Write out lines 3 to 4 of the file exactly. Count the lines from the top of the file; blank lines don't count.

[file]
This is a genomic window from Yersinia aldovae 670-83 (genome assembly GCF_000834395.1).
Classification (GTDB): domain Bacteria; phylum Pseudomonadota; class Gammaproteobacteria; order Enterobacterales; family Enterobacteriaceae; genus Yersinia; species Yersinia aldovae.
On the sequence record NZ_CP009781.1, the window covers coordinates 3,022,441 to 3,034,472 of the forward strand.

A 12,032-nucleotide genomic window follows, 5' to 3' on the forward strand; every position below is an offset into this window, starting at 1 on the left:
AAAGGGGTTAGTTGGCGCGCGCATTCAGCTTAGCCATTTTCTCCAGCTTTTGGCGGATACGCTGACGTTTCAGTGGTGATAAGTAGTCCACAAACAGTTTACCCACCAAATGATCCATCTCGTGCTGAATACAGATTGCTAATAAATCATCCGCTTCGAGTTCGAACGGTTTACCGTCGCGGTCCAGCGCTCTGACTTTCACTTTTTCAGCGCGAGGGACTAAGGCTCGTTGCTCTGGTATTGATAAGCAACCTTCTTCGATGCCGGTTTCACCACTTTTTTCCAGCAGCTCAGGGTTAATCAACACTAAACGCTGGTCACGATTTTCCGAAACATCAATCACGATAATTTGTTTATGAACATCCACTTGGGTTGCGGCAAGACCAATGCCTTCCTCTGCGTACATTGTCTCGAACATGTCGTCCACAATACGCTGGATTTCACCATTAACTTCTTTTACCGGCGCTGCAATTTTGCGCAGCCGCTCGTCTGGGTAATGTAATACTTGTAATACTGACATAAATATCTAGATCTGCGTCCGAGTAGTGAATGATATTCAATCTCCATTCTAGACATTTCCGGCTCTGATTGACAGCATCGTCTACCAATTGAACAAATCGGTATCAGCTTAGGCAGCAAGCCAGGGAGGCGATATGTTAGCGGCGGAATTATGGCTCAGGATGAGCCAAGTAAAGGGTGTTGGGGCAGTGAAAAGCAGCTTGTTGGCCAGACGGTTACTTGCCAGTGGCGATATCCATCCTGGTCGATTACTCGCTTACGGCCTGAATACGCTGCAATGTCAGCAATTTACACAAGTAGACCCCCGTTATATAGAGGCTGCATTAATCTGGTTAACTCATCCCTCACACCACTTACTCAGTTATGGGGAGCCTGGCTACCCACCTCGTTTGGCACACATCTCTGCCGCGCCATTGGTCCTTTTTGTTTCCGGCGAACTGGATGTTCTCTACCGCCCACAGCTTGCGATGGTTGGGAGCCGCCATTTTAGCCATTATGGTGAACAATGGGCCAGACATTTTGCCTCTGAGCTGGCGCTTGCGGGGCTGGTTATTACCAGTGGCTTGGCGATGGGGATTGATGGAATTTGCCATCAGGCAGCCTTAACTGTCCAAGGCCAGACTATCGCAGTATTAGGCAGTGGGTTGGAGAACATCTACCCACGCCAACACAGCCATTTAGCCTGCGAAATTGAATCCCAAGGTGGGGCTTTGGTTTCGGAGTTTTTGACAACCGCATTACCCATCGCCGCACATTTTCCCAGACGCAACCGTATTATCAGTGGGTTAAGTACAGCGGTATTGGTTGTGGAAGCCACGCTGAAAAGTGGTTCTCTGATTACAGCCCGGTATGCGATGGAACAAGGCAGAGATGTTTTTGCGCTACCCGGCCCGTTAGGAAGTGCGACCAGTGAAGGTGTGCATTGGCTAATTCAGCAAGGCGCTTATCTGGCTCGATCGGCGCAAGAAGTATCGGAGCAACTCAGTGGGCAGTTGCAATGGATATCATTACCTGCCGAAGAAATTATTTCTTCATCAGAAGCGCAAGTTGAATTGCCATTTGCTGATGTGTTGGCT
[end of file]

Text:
On the sequence record NZ_CP009781.1, the window covers coordinates 3,022,441 to 3,034,472 of the forward strand.

A 12,032-nucleotide genomic window follows, 5' to 3' on the forward strand; every position below is an offset into this window, starting at 1 on the left: